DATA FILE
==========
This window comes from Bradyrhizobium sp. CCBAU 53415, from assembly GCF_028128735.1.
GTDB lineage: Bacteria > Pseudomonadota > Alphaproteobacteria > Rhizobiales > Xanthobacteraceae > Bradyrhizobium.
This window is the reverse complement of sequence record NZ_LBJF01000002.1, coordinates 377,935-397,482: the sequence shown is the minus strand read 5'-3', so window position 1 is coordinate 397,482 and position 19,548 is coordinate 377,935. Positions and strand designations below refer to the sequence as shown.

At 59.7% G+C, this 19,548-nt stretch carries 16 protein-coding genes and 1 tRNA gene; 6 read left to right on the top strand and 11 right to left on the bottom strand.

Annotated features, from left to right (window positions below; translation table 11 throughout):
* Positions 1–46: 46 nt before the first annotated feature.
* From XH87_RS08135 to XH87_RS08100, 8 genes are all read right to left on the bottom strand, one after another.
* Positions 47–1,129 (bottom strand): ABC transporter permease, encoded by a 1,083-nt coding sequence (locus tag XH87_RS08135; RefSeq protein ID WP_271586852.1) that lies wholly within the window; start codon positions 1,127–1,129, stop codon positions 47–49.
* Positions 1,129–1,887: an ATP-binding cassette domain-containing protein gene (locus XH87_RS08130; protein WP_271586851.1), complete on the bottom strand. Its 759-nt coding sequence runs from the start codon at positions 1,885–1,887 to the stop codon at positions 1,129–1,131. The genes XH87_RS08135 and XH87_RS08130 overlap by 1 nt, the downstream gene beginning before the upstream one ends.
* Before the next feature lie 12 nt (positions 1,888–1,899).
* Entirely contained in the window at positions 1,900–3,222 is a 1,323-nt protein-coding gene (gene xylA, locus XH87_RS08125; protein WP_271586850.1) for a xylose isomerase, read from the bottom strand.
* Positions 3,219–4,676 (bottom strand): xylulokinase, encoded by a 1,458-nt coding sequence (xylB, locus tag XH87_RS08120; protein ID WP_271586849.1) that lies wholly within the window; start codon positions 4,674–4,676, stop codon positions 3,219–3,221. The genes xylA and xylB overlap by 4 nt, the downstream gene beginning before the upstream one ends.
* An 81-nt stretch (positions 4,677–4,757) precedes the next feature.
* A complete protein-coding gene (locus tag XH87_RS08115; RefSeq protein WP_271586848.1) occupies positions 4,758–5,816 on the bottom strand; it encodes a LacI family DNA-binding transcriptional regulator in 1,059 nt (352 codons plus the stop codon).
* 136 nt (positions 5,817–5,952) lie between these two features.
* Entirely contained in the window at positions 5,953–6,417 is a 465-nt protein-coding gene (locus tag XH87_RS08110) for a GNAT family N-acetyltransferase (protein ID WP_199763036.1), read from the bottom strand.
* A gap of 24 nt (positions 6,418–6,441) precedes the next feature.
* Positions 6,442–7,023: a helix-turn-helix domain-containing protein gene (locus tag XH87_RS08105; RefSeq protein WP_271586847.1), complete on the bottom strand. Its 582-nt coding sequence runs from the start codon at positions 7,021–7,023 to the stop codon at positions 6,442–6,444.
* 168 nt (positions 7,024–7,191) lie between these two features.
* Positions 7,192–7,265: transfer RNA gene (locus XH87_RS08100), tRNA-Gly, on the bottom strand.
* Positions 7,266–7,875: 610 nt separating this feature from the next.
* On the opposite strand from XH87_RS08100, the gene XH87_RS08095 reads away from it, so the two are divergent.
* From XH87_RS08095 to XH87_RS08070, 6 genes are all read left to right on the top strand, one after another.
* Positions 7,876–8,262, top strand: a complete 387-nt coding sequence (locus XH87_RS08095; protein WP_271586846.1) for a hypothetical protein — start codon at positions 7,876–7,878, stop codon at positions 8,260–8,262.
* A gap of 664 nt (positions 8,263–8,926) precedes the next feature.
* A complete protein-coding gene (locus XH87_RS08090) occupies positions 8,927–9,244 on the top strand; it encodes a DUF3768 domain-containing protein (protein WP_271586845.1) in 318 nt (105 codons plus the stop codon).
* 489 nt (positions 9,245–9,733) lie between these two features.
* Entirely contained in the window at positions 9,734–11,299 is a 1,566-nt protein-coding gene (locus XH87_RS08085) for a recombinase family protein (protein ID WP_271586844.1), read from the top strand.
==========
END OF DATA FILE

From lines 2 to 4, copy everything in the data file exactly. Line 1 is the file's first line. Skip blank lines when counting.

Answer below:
GTDB lineage: Bacteria > Pseudomonadota > Alphaproteobacteria > Rhizobiales > Xanthobacteraceae > Bradyrhizobium.
This window is the reverse complement of sequence record NZ_LBJF01000002.1, coordinates 377,935-397,482: the sequence shown is the minus strand read 5'-3', so window position 1 is coordinate 397,482 and position 19,548 is coordinate 377,935. Positions and strand designations below refer to the sequence as shown.

At 59.7% G+C, this 19,548-nt stretch carries 16 protein-coding genes and 1 tRNA gene; 6 read left to right on the top strand and 11 right to left on the bottom strand.